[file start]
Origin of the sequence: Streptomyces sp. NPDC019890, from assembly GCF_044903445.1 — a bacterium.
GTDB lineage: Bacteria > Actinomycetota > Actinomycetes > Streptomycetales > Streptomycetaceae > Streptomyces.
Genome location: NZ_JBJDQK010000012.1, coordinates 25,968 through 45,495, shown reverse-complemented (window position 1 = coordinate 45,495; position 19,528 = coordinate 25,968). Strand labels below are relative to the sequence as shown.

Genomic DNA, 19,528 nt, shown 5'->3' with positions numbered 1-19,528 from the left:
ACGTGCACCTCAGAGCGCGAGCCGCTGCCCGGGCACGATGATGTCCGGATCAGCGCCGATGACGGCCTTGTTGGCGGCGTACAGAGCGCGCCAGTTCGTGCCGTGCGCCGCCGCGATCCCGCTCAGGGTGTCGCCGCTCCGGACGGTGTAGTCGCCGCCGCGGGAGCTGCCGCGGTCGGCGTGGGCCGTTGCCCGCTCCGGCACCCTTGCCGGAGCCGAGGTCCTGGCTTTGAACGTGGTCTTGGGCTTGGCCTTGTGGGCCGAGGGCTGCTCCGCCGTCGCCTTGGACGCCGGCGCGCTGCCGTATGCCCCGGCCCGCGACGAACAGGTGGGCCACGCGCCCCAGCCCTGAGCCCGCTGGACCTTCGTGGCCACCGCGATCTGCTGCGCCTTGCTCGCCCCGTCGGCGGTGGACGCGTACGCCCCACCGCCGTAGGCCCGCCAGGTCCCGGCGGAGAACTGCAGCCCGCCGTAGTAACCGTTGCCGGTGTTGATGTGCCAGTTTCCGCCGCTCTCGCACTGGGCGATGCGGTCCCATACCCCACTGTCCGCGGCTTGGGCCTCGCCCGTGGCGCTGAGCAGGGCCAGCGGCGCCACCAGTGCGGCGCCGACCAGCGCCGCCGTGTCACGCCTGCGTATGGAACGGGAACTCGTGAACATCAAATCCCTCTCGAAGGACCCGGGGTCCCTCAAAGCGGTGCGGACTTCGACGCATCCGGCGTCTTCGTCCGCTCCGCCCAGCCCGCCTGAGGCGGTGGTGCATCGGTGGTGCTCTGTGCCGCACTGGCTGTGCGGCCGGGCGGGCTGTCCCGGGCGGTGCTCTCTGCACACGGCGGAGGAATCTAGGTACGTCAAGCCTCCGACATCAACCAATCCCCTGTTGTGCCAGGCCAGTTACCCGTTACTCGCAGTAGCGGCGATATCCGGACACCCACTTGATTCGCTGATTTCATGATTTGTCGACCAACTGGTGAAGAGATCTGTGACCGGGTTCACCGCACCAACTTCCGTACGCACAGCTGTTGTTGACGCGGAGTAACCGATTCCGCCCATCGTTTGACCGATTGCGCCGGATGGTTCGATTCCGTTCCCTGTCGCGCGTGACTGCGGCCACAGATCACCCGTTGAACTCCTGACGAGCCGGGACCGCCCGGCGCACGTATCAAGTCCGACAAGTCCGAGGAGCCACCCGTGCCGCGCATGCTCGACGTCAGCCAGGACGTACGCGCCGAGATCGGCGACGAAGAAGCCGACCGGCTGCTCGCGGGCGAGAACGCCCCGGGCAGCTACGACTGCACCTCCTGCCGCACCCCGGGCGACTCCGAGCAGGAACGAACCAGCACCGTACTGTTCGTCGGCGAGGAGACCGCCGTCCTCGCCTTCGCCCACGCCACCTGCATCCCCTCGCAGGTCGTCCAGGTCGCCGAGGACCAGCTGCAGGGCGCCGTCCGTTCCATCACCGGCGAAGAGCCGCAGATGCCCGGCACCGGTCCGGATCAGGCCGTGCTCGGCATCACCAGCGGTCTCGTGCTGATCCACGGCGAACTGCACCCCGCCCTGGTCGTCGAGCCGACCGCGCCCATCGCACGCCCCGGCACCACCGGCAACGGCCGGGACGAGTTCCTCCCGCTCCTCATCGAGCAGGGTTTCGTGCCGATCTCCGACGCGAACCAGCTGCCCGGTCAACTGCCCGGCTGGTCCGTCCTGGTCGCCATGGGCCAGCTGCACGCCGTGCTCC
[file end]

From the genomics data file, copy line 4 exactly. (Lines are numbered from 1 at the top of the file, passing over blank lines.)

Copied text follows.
Genomic DNA, 19,528 nt, shown 5'->3' with positions numbered 1-19,528 from the left: